The European Debt Crisis 2023-2024


Armstrong Economics Blog/Central Banks Re-Posted Jun 16, 2022 by Martin Armstrong

The European Central Bank has announced that it plans to create a new tool to tackle the risk of eurozone fragmentation, which is the new term for divergence among member states. They are adopting this tactic out of fears of a new European debt crisis that is inevitable. From the very beginning when the EU Commission was charged with designing the Euro can to our conference in London in 1997, I warned that the promises that everyone would be paying the same rate of interest merely because they were creating a single currency was a complete fantasy. I further warned that this would lead to the collapse of the Euro if not the entire EU.

I explained that they were comparing the Euro to the Federal Debt of the US when the failure to consolidate the debts of the EU meant that the real outcome would be like the USA at the state level. A single currency did not mean that every state paid the same interest rates in the USA and that would be the ultimate reaction of the free markets. We are now in the 24th years of the Euro and its survival because deb stable post-2024.

The ECB’s decision has come as a surprise following an emergency meeting to address higher borrowing costs for many European governments on an uneven playing field. The ECB made a statement:

“Since the gradual process of policy normalization was initiated in December 2021, the Governing Council has pledged to act against resurgent fragmentation risks.”

“The pandemic has left lasting vulnerabilities in the euro area economy which are indeed contributing to the uneven transmission of the normalization of our monetary policy across jurisdictions,” 

The comments are trying to explain the recent surge in bond yields over the past week or so as capital is starting to smell a rat. ECB has implied a more aggressive policy tightening is coming but it still failed to deliver any new measures that would support the growing unrestrained debt load. With Green governments seizing power, and the absurd sanctions on Russia, it is hard to see where there is any understanding of fiscal management on the horizon.

European capital is now very concerned about financial “fragmentation” meaning the disparity among member states in interest rates. There is clearly a rise in rates in Southern Europe compared to northern. The ECB is now saying that it will “reinvest redemptions” from its emergency bond-purchasing program. So in other words, it will NOT reduce its balance sheet concerning bonds that are under pressure for that will force greater disparity ahead – i.e. fragmentation.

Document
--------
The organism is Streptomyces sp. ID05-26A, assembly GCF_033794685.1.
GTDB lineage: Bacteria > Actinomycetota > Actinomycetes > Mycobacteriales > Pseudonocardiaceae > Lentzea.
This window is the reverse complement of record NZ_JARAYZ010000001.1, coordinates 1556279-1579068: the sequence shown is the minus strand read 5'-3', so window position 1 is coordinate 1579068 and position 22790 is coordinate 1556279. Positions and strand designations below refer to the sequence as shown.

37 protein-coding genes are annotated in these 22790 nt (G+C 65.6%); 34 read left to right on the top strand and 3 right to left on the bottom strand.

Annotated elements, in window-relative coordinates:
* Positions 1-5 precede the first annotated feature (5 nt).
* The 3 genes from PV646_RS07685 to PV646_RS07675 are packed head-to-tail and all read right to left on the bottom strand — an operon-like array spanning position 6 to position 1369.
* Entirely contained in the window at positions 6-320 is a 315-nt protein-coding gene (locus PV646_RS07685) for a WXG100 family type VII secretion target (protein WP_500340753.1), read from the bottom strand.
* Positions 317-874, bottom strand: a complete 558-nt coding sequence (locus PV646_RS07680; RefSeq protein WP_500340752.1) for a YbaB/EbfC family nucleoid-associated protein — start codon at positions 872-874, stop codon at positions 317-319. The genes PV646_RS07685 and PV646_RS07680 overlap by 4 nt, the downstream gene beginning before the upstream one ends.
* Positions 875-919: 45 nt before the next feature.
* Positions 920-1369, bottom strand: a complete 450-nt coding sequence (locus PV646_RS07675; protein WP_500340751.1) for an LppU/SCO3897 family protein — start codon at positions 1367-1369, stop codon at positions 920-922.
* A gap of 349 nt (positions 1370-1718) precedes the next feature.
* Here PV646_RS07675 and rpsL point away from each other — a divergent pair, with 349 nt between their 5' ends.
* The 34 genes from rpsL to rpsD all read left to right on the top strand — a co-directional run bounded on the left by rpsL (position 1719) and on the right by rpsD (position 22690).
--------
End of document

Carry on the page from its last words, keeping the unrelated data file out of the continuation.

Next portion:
The ECB claimed that its commitment to the euro is its anti-fragmentation policy. They have said that this commitment “has no limits.” Previously, Southern EU states faced materially higher borrowing costs in the wake of the sovereign debt crisis back in 2011. This is a complete disaster for the failure to have consolidated the debt meant that their idea of one monetary policy for 19 different fiscal positions cannot possibly work. I tried to explain to them from the beginning that the 12 original branches of the Fed were independent and they would raise or lower rates depending upon the regional impact. It was Roosevelt who usurped that authority and created one rate for all in 1935 creating the new head branch in Washington.

The yield on the Italian bonds traded over 4% and has broken through the Downtrend Line. While people hope that the ECB’s announcement in this unscheduled emergency meeting means they will be in control, this is more like the 5-time-divorced soul getting married again for the sixth time confirming that hope can triumph over experience. The broader long-term is that borrowing costs will have nowhere to go but higher.

The ECB’s decision to reinvestment what it previously bought merely confirms that there is a serious sovereign debt crisis unfolding.

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